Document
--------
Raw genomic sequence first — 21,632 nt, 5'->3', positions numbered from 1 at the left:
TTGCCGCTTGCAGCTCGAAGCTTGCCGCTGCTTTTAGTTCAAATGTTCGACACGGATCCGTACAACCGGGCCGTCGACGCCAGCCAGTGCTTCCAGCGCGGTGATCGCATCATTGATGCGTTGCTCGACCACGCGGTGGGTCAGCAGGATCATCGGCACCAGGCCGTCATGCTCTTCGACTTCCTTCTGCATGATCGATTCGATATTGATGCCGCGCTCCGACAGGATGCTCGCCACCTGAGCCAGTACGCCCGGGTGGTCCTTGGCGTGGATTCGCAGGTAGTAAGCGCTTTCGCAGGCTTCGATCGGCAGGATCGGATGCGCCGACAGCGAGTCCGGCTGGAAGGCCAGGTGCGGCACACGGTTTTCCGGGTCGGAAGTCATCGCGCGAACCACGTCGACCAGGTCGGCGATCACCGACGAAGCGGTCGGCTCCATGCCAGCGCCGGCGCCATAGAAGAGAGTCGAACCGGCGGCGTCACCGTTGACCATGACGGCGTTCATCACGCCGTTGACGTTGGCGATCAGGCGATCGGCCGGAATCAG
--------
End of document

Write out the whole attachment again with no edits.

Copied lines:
Raw genomic sequence first — 21,632 nt, 5'->3', positions numbered from 1 at the left:
TTGCCGCTTGCAGCTCGAAGCTTGCCGCTGCTTTTAGTTCAAATGTTCGACACGGATCCGTACAACCGGGCCGTCGACGCCAGCCAGTGCTTCCAGCGCGGTGATCGCATCATTGATGCGTTGCTCGACCACGCGGTGGGTCAGCAGGATCATCGGCACCAGGCCGTCATGCTCTTCGACTTCCTTCTGCATGATCGATTCGATATTGATGCCGCGCTCCGACAGGATGCTCGCCACCTGAGCCAGTACGCCCGGGTGGTCCTTGGCGTGGATTCGCAGGTAGTAAGCGCTTTCGCAGGCTTCGATCGGCAGGATCGGATGCGCCGACAGCGAGTCCGGCTGGAAGGCCAGGTGCGGCACACGGTTTTCCGGGTCGGAAGTCATCGCGCGAACCACGTCGACCAGGTCGGCGATCACCGACGAAGCGGTCGGCTCCATGCCAGCGCCGGCGCCATAGAAGAGAGTCGAACCGGCGGCGTCACCGTTGACCATGACGGCGTTCATCACGCCGTTGACGTTGGCGATCAGGCGATCGGCCGGAATCAG